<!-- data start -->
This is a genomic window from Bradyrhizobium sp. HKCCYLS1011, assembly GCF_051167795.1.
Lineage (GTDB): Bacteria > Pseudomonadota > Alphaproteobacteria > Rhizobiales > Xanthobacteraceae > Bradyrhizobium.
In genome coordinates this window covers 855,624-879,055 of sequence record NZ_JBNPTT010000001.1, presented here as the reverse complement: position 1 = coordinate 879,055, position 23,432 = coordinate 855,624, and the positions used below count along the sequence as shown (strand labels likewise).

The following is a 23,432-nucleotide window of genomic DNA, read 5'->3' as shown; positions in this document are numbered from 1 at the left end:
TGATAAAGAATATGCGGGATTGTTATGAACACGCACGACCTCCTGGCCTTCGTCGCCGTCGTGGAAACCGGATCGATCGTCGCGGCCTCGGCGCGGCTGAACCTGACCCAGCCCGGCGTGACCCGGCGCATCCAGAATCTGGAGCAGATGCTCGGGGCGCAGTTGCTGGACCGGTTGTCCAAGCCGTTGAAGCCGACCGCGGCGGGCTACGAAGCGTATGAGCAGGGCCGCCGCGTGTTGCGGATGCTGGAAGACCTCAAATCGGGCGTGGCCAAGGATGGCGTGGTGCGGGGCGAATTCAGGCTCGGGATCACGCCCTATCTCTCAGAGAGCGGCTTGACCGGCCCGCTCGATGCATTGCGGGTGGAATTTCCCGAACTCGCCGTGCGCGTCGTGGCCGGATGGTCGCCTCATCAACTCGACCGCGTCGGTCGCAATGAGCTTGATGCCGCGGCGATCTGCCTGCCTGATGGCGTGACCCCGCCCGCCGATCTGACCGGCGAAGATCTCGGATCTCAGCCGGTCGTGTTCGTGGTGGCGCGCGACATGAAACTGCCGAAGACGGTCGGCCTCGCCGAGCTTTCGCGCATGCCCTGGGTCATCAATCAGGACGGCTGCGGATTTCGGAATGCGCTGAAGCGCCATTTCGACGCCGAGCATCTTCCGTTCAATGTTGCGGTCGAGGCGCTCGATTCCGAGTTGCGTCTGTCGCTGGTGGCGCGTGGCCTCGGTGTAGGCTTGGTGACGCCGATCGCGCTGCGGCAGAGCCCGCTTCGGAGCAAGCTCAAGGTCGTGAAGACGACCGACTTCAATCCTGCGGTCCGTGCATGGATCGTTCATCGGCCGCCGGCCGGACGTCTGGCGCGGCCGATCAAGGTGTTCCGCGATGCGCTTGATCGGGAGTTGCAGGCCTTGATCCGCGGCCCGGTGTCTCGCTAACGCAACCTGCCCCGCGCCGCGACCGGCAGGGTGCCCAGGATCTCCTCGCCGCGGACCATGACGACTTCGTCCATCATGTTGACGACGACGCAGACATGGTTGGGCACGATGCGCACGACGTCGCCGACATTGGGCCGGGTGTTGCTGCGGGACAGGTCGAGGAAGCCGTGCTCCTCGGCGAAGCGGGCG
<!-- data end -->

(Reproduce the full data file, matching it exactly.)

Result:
This is a genomic window from Bradyrhizobium sp. HKCCYLS1011, assembly GCF_051167795.1.
Lineage (GTDB): Bacteria > Pseudomonadota > Alphaproteobacteria > Rhizobiales > Xanthobacteraceae > Bradyrhizobium.
In genome coordinates this window covers 855,624-879,055 of sequence record NZ_JBNPTT010000001.1, presented here as the reverse complement: position 1 = coordinate 879,055, position 23,432 = coordinate 855,624, and the positions used below count along the sequence as shown (strand labels likewise).

The following is a 23,432-nucleotide window of genomic DNA, read 5'->3' as shown; positions in this document are numbered from 1 at the left end:
TGATAAAGAATATGCGGGATTGTTATGAACACGCACGACCTCCTGGCCTTCGTCGCCGTCGTGGAAACCGGATCGATCGTCGCGGCCTCGGCGCGGCTGAACCTGACCCAGCCCGGCGTGACCCGGCGCATCCAGAATCTGGAGCAGATGCTCGGGGCGCAGTTGCTGGACCGGTTGTCCAAGCCGTTGAAGCCGACCGCGGCGGGCTACGAAGCGTATGAGCAGGGCCGCCGCGTGTTGCGGATGCTGGAAGACCTCAAATCGGGCGTGGCCAAGGATGGCGTGGTGCGGGGCGAATTCAGGCTCGGGATCACGCCCTATCTCTCAGAGAGCGGCTTGACCGGCCCGCTCGATGCATTGCGGGTGGAATTTCCCGAACTCGCCGTGCGCGTCGTGGCCGGATGGTCGCCTCATCAACTCGACCGCGTCGGTCGCAATGAGCTTGATGCCGCGGCGATCTGCCTGCCTGATGGCGTGACCCCGCCCGCCGATCTGACCGGCGAAGATCTCGGATCTCAGCCGGTCGTGTTCGTGGTGGCGCGCGACATGAAACTGCCGAAGACGGTCGGCCTCGCCGAGCTTTCGCGCATGCCCTGGGTCATCAATCAGGACGGCTGCGGATTTCGGAATGCGCTGAAGCGCCATTTCGACGCCGAGCATCTTCCGTTCAATGTTGCGGTCGAGGCGCTCGATTCCGAGTTGCGTCTGTCGCTGGTGGCGCGTGGCCTCGGTGTAGGCTTGGTGACGCCGATCGCGCTGCGGCAGAGCCCGCTTCGGAGCAAGCTCAAGGTCGTGAAGACGACCGACTTCAATCCTGCGGTCCGTGCATGGATCGTTCATCGGCCGCCGGCCGGACGTCTGGCGCGGCCGATCAAGGTGTTCCGCGATGCGCTTGATCGGGAGTTGCAGGCCTTGATCCGCGGCCCGGTGTCTCGCTAACGCAACCTGCCCCGCGCCGCGACCGGCAGGGTGCCCAGGATCTCCTCGCCGCGGACCATGACGACTTCGTCCATCATGTTGACGACGACGCAGACATGGTTGGGCACGATGCGCACGACGTCGCCGACATTGGGCCGGGTGTTGCTGCGGGACAGGTCGAGGAAGCCGTGCTCCTCGGCGAAGCGGGCG